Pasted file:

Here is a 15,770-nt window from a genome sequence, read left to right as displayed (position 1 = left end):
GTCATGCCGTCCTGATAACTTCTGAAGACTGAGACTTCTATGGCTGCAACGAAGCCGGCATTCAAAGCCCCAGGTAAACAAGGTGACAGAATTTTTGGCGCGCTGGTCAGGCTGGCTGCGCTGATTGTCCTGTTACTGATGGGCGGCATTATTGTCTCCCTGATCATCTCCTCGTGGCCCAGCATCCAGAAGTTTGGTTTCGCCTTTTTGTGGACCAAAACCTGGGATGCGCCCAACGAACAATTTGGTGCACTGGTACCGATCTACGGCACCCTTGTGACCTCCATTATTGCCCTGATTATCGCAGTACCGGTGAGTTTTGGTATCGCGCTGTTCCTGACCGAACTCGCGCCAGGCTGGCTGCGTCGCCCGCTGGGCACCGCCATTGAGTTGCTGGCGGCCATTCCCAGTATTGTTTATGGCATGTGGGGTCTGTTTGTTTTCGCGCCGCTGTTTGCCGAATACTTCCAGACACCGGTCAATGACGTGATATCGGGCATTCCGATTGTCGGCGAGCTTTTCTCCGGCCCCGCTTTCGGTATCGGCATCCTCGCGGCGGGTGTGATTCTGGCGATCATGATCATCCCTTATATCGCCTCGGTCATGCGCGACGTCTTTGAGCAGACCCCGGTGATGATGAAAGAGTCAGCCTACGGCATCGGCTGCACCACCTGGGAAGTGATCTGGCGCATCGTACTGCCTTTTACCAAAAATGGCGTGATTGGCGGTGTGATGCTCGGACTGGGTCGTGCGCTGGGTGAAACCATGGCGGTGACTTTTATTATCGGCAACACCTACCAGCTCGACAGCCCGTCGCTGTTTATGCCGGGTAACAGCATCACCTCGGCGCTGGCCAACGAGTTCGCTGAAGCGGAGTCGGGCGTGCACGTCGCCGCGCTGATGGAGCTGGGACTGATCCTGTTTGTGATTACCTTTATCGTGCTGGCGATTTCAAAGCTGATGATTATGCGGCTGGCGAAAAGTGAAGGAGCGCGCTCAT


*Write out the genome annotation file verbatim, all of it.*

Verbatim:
Here is a 15,770-nt window from a genome sequence, read left to right as displayed (position 1 = left end):
GTCATGCCGTCCTGATAACTTCTGAAGACTGAGACTTCTATGGCTGCAACGAAGCCGGCATTCAAAGCCCCAGGTAAACAAGGTGACAGAATTTTTGGCGCGCTGGTCAGGCTGGCTGCGCTGATTGTCCTGTTACTGATGGGCGGCATTATTGTCTCCCTGATCATCTCCTCGTGGCCCAGCATCCAGAAGTTTGGTTTCGCCTTTTTGTGGACCAAAACCTGGGATGCGCCCAACGAACAATTTGGTGCACTGGTACCGATCTACGGCACCCTTGTGACCTCCATTATTGCCCTGATTATCGCAGTACCGGTGAGTTTTGGTATCGCGCTGTTCCTGACCGAACTCGCGCCAGGCTGGCTGCGTCGCCCGCTGGGCACCGCCATTGAGTTGCTGGCGGCCATTCCCAGTATTGTTTATGGCATGTGGGGTCTGTTTGTTTTCGCGCCGCTGTTTGCCGAATACTTCCAGACACCGGTCAATGACGTGATATCGGGCATTCCGATTGTCGGCGAGCTTTTCTCCGGCCCCGCTTTCGGTATCGGCATCCTCGCGGCGGGTGTGATTCTGGCGATCATGATCATCCCTTATATCGCCTCGGTCATGCGCGACGTCTTTGAGCAGACCCCGGTGATGATGAAAGAGTCAGCCTACGGCATCGGCTGCACCACCTGGGAAGTGATCTGGCGCATCGTACTGCCTTTTACCAAAAATGGCGTGATTGGCGGTGTGATGCTCGGACTGGGTCGTGCGCTGGGTGAAACCATGGCGGTGACTTTTATTATCGGCAACACCTACCAGCTCGACAGCCCGTCGCTGTTTATGCCGGGTAACAGCATCACCTCGGCGCTGGCCAACGAGTTCGCTGAAGCGGAGTCGGGCGTGCACGTCGCCGCGCTGATGGAGCTGGGACTGATCCTGTTTGTGATTACCTTTATCGTGCTGGCGATTTCAAAGCTGATGATTATGCGGCTGGCGAAAAGTGAAGGAGCGCGCTCAT